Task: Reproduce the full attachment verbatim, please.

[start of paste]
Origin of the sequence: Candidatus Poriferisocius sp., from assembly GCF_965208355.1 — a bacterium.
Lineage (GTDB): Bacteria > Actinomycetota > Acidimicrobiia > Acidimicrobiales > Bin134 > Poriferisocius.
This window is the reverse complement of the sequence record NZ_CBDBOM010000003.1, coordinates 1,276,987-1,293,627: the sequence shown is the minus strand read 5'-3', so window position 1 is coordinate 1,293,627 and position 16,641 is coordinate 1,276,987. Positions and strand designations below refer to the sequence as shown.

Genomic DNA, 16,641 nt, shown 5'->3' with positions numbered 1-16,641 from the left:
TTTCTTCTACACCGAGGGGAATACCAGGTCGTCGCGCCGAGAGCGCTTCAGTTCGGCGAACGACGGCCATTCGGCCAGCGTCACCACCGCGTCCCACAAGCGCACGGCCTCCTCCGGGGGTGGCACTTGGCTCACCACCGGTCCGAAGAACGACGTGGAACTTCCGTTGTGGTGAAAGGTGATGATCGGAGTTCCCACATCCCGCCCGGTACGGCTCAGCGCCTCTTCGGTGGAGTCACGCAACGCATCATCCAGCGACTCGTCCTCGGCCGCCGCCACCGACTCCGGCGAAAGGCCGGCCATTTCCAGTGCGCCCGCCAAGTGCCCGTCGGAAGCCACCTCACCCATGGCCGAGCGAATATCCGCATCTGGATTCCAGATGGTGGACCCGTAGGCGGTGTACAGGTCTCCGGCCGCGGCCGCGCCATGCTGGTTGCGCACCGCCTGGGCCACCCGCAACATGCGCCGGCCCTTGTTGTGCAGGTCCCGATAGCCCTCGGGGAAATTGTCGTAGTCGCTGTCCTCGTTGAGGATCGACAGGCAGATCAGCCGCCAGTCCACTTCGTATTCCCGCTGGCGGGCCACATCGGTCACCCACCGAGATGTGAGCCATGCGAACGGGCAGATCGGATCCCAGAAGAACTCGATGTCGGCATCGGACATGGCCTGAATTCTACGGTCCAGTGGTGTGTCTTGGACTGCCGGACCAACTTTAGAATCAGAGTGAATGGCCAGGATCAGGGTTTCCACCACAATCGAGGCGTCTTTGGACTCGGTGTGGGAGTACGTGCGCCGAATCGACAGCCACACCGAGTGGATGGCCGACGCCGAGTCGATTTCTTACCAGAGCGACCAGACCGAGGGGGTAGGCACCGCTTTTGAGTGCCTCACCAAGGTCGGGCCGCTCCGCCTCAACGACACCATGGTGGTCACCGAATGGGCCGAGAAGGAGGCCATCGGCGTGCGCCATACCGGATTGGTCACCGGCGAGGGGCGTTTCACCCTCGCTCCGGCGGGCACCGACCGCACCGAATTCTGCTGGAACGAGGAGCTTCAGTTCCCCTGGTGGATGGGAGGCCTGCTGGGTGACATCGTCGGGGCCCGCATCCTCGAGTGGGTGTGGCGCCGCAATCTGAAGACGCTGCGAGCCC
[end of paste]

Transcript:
Origin of the sequence: Candidatus Poriferisocius sp., from assembly GCF_965208355.1 — a bacterium.
Lineage (GTDB): Bacteria > Actinomycetota > Acidimicrobiia > Acidimicrobiales > Bin134 > Poriferisocius.
This window is the reverse complement of the sequence record NZ_CBDBOM010000003.1, coordinates 1,276,987-1,293,627: the sequence shown is the minus strand read 5'-3', so window position 1 is coordinate 1,293,627 and position 16,641 is coordinate 1,276,987. Positions and strand designations below refer to the sequence as shown.

Genomic DNA, 16,641 nt, shown 5'->3' with positions numbered 1-16,641 from the left:
TTTCTTCTACACCGAGGGGAATACCAGGTCGTCGCGCCGAGAGCGCTTCAGTTCGGCGAACGACGGCCATTCGGCCAGCGTCACCACCGCGTCCCACAAGCGCACGGCCTCCTCCGGGGGTGGCACTTGGCTCACCACCGGTCCGAAGAACGACGTGGAACTTCCGTTGTGGTGAAAGGTGATGATCGGAGTTCCCACATCCCGCCCGGTACGGCTCAGCGCCTCTTCGGTGGAGTCACGCAACGCATCATCCAGCGACTCGTCCTCGGCCGCCGCCACCGACTCCGGCGAAAGGCCGGCCATTTCCAGTGCGCCCGCCAAGTGCCCGTCGGAAGCCACCTCACCCATGGCCGAGCGAATATCCGCATCTGGATTCCAGATGGTGGACCCGTAGGCGGTGTACAGGTCTCCGGCCGCGGCCGCGCCATGCTGGTTGCGCACCGCCTGGGCCACCCGCAACATGCGCCGGCCCTTGTTGTGCAGGTCCCGATAGCCCTCGGGGAAATTGTCGTAGTCGCTGTCCTCGTTGAGGATCGACAGGCAGATCAGCCGCCAGTCCACTTCGTATTCCCGCTGGCGGGCCACATCGGTCACCCACCGAGATGTGAGCCATGCGAACGGGCAGATCGGATCCCAGAAGAACTCGATGTCGGCATCGGACATGGCCTGAATTCTACGGTCCAGTGGTGTGTCTTGGACTGCCGGACCAACTTTAGAATCAGAGTGAATGGCCAGGATCAGGGTTTCCACCACAATCGAGGCGTCTTTGGACTCGGTGTGGGAGTACGTGCGCCGAATCGACAGCCACACCGAGTGGATGGCCGACGCCGAGTCGATTTCTTACCAGAGCGACCAGACCGAGGGGGTAGGCACCGCTTTTGAGTGCCTCACCAAGGTCGGGCCGCTCCGCCTCAACGACACCATGGTGGTCACCGAATGGGCCGAGAAGGAGGCCATCGGCGTGCGCCATACCGGATTGGTCACCGGCGAGGGGCGTTTCACCCTCGCTCCGGCGGGCACCGACCGCACCGAATTCTGCTGGAACGAGGAGCTTCAGTTCCCCTGGTGGATGGGAGGCCTGCTGGGTGACATCGTCGGGGCCCGCATCCTCGAGTGGGTGTGGCGCCGCAATCTGAAGACGCTGCGAGCCC